• Posted by Nan Watkins on February 17th, 2009, 12:59 PM

    Looking out over our garden this February morning, I see a fallow field, a plot of bottomland at rest stretching along the bank of the Tuckasegee River. A cool breeze ruffles a few poplar and oak leaves that were plowed into the crumbling cornstalks last October. The soil is rich with horse manure that Thomas has brought down from the neighbor’s barn. Pale sunlight glistens off the river. Purple finches busy themselves searching for a few sunflower seeds overlooked in the fall. A squirrel skips by with a black walnut clenched in his jaws.

    I need to go inside now and lift the lid of our chest freezer to find something for dinner tonight. This is the time of year when we reap what we have sown—we’ve already eaten about a third of what we put up from the summer’s harvest. What form of zucchini will entice us this evening? Of all the summer vegetables, zucchini takes the prize for versatility, abundance, reliability, and sheer perseverance. How would we survive without the Great Zucchini? Before the summer is out, we have eaten every course of a meal, from appetizer and soup, salad and relish, to various entrées and side dishes, and finally dessert—all made with zucchini.

    Each summer the zucchini regime runs roughly like this: Thomas sows the heirloom seeds into the mounds he has neatly formed in the front of the garden. Slowly the first green shoots appear and the vines begin to spread. Gradually the leaves turn bold, becoming large, dark, heart-shaped cover for the fecund yellow blossoms forming underneath. It’s always a miracle to see those trumpeting flowers transformed into the slender, deep green waxen fruit. To pick the first zucchini of the season is to hold the innocence of the earth in your hand. To bring it into the kitchen and slice it into pale circlets rimmed with the greenest green and toss those tender coins into a summer salad is to know the pleasure of growing your own food.

    At the beginning of the season I’m enthusiastic and want to have zucchini in some form at every supper. On warm July evenings, I sauté slices of zucchini with garlic and sweet onions for a fresh side dish. If we let a squash grow a bit bigger,  I cut it into very thin slices, brush them with olive oil and sprinkle them with grated Parmesan before running them under the broiler.

    On a day when Thomas brings in a large bag of medium-sized zucchini, I go into soup mode, preparing a staple that will go in the freezer for winter evenings: curried zucchini soup [Note: I cut the details as I’d rather have this as an actual recipe, separate from the story…]. If it’s been a hot day, I save enough for our evening meal, serving it cold from the fridge with a dollop of sour cream. When I tire of making soup, I coarsely grate heaps of zucchini to use as the foundation for loaves of spicy bread, made hearty with whole wheat flour. These loaves, taken from the freezer months later, enliven our tea hour on winter afternoons and also serve as a simple dessert.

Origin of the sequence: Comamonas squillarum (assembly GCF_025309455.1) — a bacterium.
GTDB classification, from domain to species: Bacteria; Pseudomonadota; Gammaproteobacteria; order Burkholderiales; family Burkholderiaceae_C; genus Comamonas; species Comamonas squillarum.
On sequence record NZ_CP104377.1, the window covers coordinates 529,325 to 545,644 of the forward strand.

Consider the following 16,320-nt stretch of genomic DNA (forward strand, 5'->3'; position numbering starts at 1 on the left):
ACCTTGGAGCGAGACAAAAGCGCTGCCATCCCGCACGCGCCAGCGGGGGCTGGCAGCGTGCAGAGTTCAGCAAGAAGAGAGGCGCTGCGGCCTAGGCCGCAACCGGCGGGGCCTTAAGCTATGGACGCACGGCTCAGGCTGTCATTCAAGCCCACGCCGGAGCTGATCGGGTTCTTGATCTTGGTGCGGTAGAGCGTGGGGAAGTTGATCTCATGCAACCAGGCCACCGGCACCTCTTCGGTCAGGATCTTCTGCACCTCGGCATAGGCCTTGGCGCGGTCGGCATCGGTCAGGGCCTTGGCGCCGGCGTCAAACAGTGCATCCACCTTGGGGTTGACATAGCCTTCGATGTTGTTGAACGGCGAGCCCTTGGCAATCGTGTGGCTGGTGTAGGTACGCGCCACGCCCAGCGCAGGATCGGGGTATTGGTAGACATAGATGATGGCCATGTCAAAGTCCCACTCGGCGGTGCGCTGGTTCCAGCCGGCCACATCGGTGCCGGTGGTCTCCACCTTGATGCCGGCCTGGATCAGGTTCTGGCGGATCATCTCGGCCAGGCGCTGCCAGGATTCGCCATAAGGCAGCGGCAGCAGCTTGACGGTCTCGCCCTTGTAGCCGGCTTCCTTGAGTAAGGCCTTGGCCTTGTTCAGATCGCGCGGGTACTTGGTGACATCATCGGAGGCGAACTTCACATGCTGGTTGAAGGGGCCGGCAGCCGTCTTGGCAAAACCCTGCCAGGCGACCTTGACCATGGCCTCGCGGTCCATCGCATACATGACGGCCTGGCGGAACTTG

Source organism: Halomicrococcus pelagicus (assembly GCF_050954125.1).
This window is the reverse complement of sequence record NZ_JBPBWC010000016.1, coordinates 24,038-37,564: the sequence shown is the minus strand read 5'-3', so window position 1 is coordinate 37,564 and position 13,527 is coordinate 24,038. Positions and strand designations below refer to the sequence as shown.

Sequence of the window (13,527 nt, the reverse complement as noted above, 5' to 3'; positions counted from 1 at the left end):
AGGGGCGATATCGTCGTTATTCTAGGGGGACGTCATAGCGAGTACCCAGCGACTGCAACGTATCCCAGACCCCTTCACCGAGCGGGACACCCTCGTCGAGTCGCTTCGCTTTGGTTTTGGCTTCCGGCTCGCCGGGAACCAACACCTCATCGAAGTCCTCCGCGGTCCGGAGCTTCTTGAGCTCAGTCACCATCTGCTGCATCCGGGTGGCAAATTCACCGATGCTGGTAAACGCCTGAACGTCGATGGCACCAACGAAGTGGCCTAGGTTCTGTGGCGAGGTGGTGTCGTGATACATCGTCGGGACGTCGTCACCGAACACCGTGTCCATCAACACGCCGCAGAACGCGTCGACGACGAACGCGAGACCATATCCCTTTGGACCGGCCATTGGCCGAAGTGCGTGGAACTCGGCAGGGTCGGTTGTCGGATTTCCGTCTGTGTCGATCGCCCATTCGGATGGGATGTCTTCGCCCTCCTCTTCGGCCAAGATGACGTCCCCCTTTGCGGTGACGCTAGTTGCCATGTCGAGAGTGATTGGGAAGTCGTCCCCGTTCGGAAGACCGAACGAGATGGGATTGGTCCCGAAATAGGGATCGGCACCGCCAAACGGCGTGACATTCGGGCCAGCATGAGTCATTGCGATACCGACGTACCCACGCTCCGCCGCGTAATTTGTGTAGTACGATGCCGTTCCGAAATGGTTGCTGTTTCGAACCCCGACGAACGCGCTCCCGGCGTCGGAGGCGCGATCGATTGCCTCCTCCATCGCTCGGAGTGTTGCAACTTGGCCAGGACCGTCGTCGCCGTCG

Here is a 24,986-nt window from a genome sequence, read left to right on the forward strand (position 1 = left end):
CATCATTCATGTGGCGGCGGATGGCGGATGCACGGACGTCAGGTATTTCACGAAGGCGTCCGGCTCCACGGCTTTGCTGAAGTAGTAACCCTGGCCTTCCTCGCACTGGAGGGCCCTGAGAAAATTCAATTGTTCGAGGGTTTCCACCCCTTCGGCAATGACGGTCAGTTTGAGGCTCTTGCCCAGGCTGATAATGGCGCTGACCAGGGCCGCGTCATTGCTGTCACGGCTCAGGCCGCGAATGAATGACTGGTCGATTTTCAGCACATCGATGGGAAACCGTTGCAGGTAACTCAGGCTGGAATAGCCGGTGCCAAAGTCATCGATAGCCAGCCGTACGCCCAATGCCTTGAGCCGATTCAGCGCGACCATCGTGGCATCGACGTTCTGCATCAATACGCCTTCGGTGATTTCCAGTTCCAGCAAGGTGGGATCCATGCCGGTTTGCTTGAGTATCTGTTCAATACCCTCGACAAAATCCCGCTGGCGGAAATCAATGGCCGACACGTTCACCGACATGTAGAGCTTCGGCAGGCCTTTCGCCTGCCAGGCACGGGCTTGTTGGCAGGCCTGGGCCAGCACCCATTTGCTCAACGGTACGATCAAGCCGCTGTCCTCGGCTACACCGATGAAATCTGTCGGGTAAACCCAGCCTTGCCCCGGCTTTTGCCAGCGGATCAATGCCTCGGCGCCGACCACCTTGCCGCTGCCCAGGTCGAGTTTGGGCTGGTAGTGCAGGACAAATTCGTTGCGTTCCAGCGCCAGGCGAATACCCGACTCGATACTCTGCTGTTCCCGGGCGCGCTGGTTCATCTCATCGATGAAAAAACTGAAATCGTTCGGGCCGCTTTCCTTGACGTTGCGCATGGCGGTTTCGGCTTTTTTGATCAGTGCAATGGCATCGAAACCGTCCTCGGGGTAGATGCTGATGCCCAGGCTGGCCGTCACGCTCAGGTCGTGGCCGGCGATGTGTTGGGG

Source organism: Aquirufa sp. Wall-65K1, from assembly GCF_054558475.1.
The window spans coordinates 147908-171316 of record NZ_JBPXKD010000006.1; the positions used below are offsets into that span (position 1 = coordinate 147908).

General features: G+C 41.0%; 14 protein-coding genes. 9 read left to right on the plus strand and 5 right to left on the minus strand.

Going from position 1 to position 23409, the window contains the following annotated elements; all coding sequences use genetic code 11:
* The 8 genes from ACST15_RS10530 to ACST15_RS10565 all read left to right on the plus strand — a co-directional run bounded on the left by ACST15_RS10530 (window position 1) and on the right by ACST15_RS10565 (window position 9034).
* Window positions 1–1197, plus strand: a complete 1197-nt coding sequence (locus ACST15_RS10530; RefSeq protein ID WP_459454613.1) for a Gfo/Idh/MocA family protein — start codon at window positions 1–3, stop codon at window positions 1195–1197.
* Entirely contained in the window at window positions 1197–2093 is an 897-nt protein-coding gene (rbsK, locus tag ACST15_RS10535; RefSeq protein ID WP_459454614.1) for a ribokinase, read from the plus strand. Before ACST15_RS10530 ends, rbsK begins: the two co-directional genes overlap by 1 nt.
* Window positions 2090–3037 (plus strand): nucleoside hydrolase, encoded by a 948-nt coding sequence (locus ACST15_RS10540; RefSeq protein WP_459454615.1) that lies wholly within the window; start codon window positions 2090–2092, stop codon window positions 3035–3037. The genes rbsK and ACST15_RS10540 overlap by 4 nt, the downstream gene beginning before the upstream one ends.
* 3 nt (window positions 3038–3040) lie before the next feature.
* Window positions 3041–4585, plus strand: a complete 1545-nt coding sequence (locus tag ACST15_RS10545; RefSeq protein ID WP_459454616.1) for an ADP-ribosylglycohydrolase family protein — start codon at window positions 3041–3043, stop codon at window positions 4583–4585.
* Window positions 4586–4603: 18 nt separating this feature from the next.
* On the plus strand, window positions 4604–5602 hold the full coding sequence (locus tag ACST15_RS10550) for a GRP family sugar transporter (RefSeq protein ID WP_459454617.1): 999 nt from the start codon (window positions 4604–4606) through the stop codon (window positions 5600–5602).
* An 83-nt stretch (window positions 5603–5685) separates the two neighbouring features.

When the tomatoes come in, I think of zucchini Parmesan. I slice the zucchini lengthwise into spears, braise them lightly in olive oil with garlic, add skinned tomatoes and fresh herbs at hand, and grate Parmesan over the top. This makes a good meal hot from the oven. Or I might simmer zucchini and yellow squash slices together with the tomatoes for an attractive stew, adding green peppers, garlic, onions, and herbs, all fresh from the garden. It all freezes well and can be served in winter on its own or over rice, pasta, or boiled potatoes.

    By this time I’m fantasizing about inviting friends over for a dinner consisting of nothing but zucchini-based dishes—anything to keep ahead of the harvest. Eager for some variety in a main course, Thomas takes control and sautés zucchini slices with whatever else needs to be used—carrots, green beans, peppers—into a veggie mélange. I boil up a large pot of Basmati rice and make a cream sauce, perhaps flavored with cheese. I toss everything together into pans to be frozen for a winter casserole.

    As the zucchini keeps coming, I’m turning desperate to use it all while it’s still fresh. I grate heaps of the stuff into bowls, squeeze out the excess liquid and seal the raw squash in quart freezer bags to use later in pancakes or winter soups. Some of the grated squash I turn into a surprise hit: chocolate zucchini cake. I might add black walnuts and call it brownies. In another last ditch effort, I’ve made piquant zucchini pickles that liven up even uninspired meals.

    Finally, when we are weary of this tireless vegetable that won’t quit, we peek cautiously under the drooping plants only to find bomb-sized versions that had escaped our notice in the days before when we were knee-deep in green beans and corn. Our local farmer’s market has found the final solution for such prizes: the catapult. Bring your zuke bombs to market and enter the contest to see whose missile can do the most damage when launched from a massive wooden catapult.

    Those summer days bring lots of memories this February morning as I contemplate what to make for dinner. Storm clouds are gathering over the mountain—it feels like a day for zucchini rice casserole. I’ll bring out some of Thomas’s famous tomato soup, still snoozing in the freezer, too. And maybe some green beans tossed with pecans on the side. The soup and casserole will defrost on the top of the woodstove while the beans simmer on the kitchen range. So the Great Zucchini will give us yet another good meal. What bliss, on a winter’s day, to enjoy the fruits of our labor on those long, sunlit summer afternoons!

    Nan Watkins enjoys the good life of reading, writing, music, and travel, all fueled by lots of fresh veggies and fruit. Her home base is Tuckasegee, North Carolina.

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